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Just this morning I was on the way to work and saw a delivery truck with branding for a well known local bakery. The logo was faded, but still easily recognisable.

As a marketer with a passion for good branding that made me sad. That brand is a visible symbol of a respected local business, and it looked like it had been neglected by it’s owners. They have obviously lost interest in how their brand is presented, and whoever drives the truck, who is also a “brand ambassador” at the frontline for consumers and the retail trade he delivers to, probably doesn’t care either.

Interestingly, bad branding seems to grab attention much more easily than good branding and when you see a brand that’s been defaced or damaged you tend to notice it more.

And it’s a sad fact that negative perceptions are hard to shift.

You probably know plenty of friends or co-workers or family members who love to tell you about their bad experiences with brands. Generally even the most active promoters of brands are also the ones who’ll take the opportunity to criticise a brand that had previously been their flavour of the month.

If you’re creating negative associations for your brand through neglect, you’re inviting the negative word-of-mouth (WOM) that follows when people suffer bad experiences with brands.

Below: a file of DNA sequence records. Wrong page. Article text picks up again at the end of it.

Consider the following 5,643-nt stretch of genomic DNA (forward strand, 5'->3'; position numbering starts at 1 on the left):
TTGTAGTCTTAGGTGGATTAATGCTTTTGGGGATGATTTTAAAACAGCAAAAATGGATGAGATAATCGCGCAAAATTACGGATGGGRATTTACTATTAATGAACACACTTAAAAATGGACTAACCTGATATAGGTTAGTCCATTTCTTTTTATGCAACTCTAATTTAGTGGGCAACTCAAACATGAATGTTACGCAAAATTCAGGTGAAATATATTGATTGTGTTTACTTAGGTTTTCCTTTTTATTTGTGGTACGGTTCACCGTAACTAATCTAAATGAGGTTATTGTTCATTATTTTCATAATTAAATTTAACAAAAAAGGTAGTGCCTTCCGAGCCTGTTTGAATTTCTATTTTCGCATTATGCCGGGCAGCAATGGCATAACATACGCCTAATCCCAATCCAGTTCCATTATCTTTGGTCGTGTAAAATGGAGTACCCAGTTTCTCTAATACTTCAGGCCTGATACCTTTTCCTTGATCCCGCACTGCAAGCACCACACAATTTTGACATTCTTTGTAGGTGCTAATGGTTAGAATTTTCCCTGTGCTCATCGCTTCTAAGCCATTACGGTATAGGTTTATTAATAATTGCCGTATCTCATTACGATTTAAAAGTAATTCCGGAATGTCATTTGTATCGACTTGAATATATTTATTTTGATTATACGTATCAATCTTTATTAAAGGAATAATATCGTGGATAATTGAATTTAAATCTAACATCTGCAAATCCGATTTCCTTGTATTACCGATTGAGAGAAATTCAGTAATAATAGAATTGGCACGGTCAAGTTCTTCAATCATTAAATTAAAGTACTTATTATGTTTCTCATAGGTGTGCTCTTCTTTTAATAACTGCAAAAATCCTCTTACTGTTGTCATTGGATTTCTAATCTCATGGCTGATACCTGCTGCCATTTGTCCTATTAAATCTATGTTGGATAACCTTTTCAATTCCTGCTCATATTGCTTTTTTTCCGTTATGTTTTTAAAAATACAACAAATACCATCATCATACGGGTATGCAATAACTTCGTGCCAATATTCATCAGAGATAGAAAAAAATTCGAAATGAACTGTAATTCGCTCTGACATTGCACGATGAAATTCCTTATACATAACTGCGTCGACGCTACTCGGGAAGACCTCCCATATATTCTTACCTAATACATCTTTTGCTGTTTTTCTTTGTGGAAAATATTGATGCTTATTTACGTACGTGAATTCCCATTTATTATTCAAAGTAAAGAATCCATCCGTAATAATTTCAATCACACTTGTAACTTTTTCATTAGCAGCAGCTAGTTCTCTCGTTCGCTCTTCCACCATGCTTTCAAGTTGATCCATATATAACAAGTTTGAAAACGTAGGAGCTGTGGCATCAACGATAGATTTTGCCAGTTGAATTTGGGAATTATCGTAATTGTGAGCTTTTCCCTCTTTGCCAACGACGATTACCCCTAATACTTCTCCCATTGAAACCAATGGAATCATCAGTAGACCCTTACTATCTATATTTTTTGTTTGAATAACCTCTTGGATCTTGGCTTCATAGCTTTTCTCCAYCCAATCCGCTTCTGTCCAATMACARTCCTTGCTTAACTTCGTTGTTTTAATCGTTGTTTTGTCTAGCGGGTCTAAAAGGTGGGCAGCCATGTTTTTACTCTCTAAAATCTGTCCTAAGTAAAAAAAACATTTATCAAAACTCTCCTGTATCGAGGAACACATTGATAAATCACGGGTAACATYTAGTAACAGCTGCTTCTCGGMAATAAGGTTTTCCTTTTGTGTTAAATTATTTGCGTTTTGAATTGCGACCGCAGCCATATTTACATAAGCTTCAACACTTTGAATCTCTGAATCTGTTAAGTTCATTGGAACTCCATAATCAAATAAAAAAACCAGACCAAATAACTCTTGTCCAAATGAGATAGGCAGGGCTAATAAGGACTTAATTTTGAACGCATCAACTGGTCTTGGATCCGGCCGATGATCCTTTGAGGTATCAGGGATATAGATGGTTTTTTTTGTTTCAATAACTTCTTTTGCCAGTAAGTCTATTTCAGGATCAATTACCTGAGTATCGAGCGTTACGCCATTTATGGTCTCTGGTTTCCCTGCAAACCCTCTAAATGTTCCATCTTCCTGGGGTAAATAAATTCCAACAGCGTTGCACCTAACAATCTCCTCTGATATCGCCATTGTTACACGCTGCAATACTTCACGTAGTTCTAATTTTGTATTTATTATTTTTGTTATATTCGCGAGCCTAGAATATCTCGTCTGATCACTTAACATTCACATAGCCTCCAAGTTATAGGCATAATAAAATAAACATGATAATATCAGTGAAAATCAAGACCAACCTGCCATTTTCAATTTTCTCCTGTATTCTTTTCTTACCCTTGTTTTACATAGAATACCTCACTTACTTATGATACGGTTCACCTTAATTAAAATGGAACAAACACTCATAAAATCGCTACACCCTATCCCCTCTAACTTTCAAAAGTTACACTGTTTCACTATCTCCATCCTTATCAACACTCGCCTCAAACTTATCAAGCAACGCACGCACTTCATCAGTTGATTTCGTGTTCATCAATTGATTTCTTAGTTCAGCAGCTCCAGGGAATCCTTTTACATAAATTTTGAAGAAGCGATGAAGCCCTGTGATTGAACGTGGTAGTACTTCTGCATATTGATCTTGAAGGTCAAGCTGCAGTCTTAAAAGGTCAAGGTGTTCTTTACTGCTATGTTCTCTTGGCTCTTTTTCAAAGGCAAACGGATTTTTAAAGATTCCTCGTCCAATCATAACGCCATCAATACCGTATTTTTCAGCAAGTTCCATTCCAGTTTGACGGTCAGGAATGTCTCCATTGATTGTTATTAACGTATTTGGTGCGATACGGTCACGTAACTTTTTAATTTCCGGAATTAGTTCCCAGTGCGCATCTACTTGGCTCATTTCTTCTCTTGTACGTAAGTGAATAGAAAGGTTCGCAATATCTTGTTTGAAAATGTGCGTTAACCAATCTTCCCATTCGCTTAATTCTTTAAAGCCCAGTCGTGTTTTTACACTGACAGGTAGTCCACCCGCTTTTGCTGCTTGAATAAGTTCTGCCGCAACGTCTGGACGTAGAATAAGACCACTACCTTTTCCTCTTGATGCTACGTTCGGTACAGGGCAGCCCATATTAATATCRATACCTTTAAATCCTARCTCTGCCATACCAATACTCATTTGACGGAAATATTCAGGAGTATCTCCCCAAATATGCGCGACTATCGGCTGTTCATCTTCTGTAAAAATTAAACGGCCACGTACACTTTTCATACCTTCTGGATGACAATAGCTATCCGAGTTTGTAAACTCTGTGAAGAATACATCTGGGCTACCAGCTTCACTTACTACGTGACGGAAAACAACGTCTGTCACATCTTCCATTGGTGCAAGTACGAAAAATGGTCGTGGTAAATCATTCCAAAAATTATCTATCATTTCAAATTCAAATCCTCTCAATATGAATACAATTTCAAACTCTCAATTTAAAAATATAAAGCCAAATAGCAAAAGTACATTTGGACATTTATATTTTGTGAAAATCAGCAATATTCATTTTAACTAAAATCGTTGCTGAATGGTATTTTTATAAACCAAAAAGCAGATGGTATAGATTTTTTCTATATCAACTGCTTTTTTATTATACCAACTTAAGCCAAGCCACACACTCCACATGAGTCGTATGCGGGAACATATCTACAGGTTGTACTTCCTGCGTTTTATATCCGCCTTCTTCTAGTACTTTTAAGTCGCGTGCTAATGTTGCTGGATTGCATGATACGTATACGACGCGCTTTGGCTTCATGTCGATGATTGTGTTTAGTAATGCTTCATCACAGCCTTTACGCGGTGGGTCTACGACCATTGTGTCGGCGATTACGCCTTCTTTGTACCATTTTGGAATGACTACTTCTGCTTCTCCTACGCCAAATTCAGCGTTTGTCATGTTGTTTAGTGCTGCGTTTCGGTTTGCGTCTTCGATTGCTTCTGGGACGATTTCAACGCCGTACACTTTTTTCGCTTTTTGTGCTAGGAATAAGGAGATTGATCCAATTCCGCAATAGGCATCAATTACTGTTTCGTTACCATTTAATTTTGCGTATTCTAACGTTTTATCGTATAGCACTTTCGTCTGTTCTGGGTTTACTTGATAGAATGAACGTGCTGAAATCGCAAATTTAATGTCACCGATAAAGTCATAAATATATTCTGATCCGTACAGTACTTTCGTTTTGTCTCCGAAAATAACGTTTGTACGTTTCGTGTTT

If you’re running your own small business you’re probably responsible for marketing it to, unless you’re lucky enough to have a team of professional marketing consultants helping you out from time to time! Or perhaps you’re in a larger business and have a dedicated staff member who can take responsibility for the brand and its presentation.

Like a plumber who doesn’t see taps dripping at home, it’s easy to ignore when you’re brand is starting to look a little shabby. And I’m not just talking about your logo. Your brand and its associated values are communicated in many ways…

Here are a few things you might want to give some attention. Think of it as a “negative branding” checklist.

  • If your brand appears on vehicles, are the vehicles clean?
  • How tidy is the garden in front of your business?
  • Is the street signage in good order?
  • How do your front of house staff present themselves?
  • If you have a retail store are the products in your store neat and clean?

Those are a few things you might want to pay attention to in real life, but the same goes for your brand in the online space:

  • Is your website clearly branded and does it look right on mobile?
  • Is your brand presented consistently across all social media profiles?
  • Is your blog up to date or did you last post in 2013?

Invite your customers to let you know how you could present your brand better, and while you’re at it, how you could provide better service. You might be surprised at what they see, and you don’t!

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